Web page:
The bleachers at Bearcat Arena have had a little less pep in their steps this basketball season. The Northwest Pep Band has been unable to perform at any games thus far due to scheduling conflicts.
But it will make its “triumphant return” Feb. 6 at Northwest’s game against Central Missouri, Director of Athletic Bands Kathryn Strickland said.
The game is a revenge match, as UCM broke the Bearcats’ 46-game win streak back in December, and the game remains Northwest men’s basketball’s only loss this season. So the Pep Band’s debut will be just in the nick of time, freshman Foster Huggins, leader of “The Hype Squad,” formerly known as Shirtless Bearcats, said.
“For the games like against UCM on Thursday, those games got to be crazy, and the best way to do that is have the band there,” Huggins said.
Though the men’s undefeated record at home shows no sign of being bothered by the band’s absence, the additional silence was definitely noticed by the team, as sophomore guard Trevor Hudgins mentioned following their victory Jan. 25.
"Last year (the crowd) would be into it the whole game. They just, like, going down,” Hudgins said. “I could literally hear everything on the court. I could hear everyone's shoes stepping, I could hear everyone talking. Normally, like, I would have a little bit of trouble hearing stuff. But it was just silent in the gym. I just wanted someone to say something, someone to clap — something. ... It's a home game for a reason."
Huggins said the crowd has been feeling the impact as well, echoing Hudgins’ comments.
“(The energy has) been good, but it could be better. We definitely need the band there,” Huggins said, continuing on to make a plea for higher student turnout as well. “We definitely need a student section. And the team’s amazing; we should really have a lot of supporters there going crazy for them. Trevor Hudgins is always saying, ‘Come on, get loud,’ so obviously he wants us to get loud, so it’d be nice if we did.”
The band has been equally disappointed. It’s unusual to be this far into the season without performing.
“It’s been a bummer,” Strickland said. “We’re not happy about it.”
Freshman trumpet player Mariah Cain defined Pep Band as “a group of band kids that get together to cheer on the basketball team and try to help them win.” But obviously it’s difficult to cheer on the team when not at the games.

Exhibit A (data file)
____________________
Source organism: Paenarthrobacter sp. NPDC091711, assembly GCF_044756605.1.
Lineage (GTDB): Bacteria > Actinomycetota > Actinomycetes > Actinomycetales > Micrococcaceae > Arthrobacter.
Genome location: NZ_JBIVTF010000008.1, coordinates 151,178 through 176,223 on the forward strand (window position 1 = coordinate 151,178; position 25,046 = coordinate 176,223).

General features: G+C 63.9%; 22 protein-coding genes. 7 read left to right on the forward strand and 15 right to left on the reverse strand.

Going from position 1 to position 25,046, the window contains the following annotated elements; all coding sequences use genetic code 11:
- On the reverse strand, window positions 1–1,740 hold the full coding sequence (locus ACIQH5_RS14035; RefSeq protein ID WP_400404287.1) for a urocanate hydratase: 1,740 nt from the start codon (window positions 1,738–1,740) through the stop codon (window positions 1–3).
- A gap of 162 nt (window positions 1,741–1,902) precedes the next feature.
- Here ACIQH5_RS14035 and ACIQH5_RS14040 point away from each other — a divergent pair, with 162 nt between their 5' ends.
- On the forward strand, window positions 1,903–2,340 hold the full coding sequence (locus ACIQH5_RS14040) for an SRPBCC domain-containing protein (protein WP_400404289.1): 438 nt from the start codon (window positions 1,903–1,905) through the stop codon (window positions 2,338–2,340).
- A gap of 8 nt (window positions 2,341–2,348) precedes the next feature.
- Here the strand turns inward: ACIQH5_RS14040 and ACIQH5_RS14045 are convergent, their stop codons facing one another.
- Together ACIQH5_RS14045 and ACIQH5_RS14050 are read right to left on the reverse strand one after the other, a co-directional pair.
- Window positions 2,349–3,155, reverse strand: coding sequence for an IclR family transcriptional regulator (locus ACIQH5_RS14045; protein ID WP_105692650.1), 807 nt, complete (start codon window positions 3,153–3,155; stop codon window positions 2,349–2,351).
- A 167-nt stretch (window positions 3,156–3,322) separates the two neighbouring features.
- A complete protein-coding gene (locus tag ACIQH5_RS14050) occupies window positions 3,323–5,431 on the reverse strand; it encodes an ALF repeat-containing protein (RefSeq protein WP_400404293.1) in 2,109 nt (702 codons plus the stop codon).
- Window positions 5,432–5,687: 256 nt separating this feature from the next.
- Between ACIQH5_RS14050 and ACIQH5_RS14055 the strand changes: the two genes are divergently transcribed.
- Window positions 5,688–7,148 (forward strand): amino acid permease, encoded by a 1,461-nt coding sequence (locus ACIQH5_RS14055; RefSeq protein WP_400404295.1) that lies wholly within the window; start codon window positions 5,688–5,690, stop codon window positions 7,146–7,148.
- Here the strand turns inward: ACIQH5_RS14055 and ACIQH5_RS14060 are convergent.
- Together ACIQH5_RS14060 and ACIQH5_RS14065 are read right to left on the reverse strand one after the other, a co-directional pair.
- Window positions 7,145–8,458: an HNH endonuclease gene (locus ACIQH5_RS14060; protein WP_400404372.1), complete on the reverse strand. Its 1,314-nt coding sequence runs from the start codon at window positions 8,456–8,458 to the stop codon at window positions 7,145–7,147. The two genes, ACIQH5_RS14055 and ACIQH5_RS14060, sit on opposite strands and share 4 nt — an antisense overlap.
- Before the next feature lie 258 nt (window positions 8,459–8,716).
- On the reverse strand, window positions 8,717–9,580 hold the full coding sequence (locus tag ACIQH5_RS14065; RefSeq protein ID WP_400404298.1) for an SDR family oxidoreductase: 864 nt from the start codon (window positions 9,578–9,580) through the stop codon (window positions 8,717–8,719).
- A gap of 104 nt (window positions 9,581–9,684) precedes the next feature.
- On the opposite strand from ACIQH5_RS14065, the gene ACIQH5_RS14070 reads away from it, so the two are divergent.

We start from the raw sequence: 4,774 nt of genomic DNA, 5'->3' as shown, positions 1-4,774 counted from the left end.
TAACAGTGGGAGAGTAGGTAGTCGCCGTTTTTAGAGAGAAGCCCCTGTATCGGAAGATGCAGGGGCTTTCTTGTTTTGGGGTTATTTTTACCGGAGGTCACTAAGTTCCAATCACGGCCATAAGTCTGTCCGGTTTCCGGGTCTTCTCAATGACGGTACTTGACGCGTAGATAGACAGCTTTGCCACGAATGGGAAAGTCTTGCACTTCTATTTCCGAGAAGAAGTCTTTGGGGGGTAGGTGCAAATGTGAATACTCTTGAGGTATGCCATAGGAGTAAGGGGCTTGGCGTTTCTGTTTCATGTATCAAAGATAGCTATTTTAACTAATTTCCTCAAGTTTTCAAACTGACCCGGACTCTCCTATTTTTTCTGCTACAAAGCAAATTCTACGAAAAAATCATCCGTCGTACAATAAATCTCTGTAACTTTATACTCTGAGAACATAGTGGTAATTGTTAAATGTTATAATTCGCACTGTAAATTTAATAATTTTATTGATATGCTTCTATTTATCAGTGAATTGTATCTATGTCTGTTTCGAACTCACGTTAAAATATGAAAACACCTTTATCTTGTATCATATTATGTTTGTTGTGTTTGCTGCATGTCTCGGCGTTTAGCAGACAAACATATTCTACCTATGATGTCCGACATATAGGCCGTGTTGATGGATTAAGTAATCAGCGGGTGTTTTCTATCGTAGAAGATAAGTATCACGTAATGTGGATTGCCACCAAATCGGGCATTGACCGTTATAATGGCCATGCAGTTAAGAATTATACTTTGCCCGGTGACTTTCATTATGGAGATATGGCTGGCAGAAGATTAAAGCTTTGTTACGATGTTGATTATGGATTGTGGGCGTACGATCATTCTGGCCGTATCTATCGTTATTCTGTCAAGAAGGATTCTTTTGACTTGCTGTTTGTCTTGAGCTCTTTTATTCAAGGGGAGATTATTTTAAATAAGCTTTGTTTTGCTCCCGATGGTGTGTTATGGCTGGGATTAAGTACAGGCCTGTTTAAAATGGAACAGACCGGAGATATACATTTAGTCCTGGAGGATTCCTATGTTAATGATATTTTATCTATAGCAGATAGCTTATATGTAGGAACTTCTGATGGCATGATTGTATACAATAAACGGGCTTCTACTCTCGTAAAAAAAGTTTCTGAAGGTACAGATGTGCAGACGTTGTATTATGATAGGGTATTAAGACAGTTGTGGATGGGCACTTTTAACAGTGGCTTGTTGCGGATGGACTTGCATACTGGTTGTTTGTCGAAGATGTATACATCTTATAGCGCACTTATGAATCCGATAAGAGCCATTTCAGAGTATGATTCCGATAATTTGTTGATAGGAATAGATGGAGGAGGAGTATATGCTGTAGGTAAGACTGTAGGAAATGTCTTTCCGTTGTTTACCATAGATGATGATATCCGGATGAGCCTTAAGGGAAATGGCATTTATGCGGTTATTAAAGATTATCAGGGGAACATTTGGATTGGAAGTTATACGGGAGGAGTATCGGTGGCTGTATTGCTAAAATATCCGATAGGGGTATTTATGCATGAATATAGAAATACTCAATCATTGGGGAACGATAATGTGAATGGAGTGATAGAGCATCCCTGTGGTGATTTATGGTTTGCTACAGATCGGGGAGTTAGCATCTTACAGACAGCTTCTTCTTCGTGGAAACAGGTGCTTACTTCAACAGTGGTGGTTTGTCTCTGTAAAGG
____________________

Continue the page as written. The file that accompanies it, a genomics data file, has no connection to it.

The band’s leave was the result of simply unfortunate timing. The band traditionally plays at all MIAA Conference home games, but the conference matchups happened to land on the same days as multiple annual music events, like the Four-State Honor Music Festival and the Missouri Music Educators Association Conference, which most music education majors, who make up a large percentage of the band, attend.
The Pep Band can accommodate a certain number of substitutes, but too much of the band would have been unavailable during those dates. It will be absent from another game Feb. 20 due to a band concert. Over 20 people would have had conflicts, leaving a meager 15 of its 35 people. At that point, “It’s impossible. You don’t have a band anymore,” Strickland said.
“If there are multiple people (missing), it kind of impacts how we sound,” Cain said. “Which we’d rather just not be there than be there and not perform at our best.”
People often tell Strickland how much the band impacts the game. So, she’s had a lot of people also comment on how much they’ve missed it at the basketball games, Strickland said. But the band is equally eager to perform.
“They’re kind of itching. They love basketball. They love the team. They love to play, but they also love to be fans and holler and act like crazy people and have an influence on the game in some way,” Strickland said. “So, yeah, they’re chomping at the bit.”
The Pep Band will play crowd-pleasers from football season, like “Hey Baby,” and songs that have become traditions exclusively during basketball season, like “The Time Warp,” “Africa” and “Vehicle.” A few new songs will also accompany the classics.